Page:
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parliament, that will not be brexit andi parliament, that will not be brexit and i think if the public realise that's what he wants to do, he will be furious. however, given the events of the last 24 hours, may be borisjohnson when the election comes will choose to strike a bolder course. i certainly hope so because one thing is for certain, people who voted leave voted not to be part of the single market or customs union. it couldn't have been clearer during that campaign. nigel farage of the brexit party, thanks forjoining us on breakfast. live from westminster, louise will have all the headlines for you in louise will have all the headlines foryou ina louise will have all the headlines for you in a few minutes. time now to get the news, travel and weather where you are. good morning from bbc london, i'm alice salfield. victims of modern slavery are being left without the help they need, because of difficulties accessing government support. that's according to the campaign group, voice of domestic workers, which says many are scared to come forward often because of the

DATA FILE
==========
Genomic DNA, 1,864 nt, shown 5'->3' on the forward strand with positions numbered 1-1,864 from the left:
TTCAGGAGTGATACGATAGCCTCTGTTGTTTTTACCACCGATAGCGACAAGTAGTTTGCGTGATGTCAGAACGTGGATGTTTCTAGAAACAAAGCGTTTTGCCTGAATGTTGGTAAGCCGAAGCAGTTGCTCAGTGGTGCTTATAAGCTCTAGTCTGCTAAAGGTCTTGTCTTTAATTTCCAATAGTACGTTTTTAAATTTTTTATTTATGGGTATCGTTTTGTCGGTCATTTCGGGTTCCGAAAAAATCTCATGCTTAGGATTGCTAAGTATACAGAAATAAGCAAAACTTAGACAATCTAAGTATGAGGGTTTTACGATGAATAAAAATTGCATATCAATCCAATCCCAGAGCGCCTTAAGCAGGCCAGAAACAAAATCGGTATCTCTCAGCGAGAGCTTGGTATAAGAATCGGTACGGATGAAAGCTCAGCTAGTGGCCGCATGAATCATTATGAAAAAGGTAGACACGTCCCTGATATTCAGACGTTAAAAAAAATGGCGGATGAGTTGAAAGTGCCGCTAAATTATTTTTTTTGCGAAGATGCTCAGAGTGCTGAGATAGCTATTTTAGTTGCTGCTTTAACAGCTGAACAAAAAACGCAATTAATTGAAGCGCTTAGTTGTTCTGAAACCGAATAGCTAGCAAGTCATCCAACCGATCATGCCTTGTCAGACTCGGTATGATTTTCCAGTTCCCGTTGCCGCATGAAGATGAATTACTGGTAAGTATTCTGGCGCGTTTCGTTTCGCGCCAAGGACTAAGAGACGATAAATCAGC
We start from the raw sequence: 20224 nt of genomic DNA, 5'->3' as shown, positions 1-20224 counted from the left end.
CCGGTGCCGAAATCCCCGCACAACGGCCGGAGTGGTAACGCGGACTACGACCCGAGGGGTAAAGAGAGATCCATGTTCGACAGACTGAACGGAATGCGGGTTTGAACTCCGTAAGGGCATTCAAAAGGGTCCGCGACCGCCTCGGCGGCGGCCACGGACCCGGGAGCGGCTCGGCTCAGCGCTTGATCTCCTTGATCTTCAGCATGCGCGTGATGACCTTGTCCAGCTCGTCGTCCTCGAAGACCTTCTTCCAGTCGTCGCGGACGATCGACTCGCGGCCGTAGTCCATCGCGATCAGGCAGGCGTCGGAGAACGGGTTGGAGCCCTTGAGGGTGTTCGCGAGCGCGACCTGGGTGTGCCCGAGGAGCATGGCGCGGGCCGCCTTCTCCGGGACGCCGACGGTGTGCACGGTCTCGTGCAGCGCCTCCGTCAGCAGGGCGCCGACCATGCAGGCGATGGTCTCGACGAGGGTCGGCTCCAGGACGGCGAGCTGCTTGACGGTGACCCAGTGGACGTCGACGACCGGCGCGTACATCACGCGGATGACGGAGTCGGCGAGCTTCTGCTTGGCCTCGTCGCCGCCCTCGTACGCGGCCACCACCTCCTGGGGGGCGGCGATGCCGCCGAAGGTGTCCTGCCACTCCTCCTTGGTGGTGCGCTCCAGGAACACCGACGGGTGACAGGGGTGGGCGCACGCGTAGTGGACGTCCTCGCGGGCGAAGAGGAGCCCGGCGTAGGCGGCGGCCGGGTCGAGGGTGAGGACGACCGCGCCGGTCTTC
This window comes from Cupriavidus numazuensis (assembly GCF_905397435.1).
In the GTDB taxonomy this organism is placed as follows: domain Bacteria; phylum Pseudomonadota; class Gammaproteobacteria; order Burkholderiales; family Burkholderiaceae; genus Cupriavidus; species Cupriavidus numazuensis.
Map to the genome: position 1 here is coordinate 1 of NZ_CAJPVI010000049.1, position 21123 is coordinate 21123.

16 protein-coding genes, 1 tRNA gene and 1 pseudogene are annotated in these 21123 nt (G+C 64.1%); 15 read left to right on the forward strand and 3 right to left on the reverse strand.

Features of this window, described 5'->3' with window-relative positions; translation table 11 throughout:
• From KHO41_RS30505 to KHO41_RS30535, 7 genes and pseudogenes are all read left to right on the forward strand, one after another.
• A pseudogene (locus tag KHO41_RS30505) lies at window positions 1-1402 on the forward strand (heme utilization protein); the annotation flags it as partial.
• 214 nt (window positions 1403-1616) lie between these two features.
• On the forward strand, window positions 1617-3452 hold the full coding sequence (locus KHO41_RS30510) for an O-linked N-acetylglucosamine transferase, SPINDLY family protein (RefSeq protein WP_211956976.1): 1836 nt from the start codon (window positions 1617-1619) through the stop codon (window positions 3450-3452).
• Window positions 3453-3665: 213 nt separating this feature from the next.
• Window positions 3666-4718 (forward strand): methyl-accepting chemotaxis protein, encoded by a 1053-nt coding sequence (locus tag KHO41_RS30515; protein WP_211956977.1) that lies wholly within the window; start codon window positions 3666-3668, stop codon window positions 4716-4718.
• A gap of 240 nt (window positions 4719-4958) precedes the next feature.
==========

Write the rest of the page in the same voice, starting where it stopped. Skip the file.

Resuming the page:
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threat of deportation. the government's referal scheme, which was only for human trafficking, was expanded in 2015 to include other forms such as domestic servitude and forced marriage. police are investigating two fatal stabbings in west london yesterday. one man was stabbed to death during a fight on the platform of hillingdon tube station at around 4pm. a second died a few hours later near ealing common. the first victim was attacked on the platform at hillingdon tube station just before 4pm then at 6pm a man in his early 20s was killed in a fight near ealing common. one of only a few people to have had a leg amputation for a neurological conditionhas spoken of her relief after having the procedure. the 22—year—old from islington developed complex regional pain syndrome after a minor kayaking accident. it's a condition where the patient feels pain in a limb for no obvious reason. i was desperate. like, when i was crying...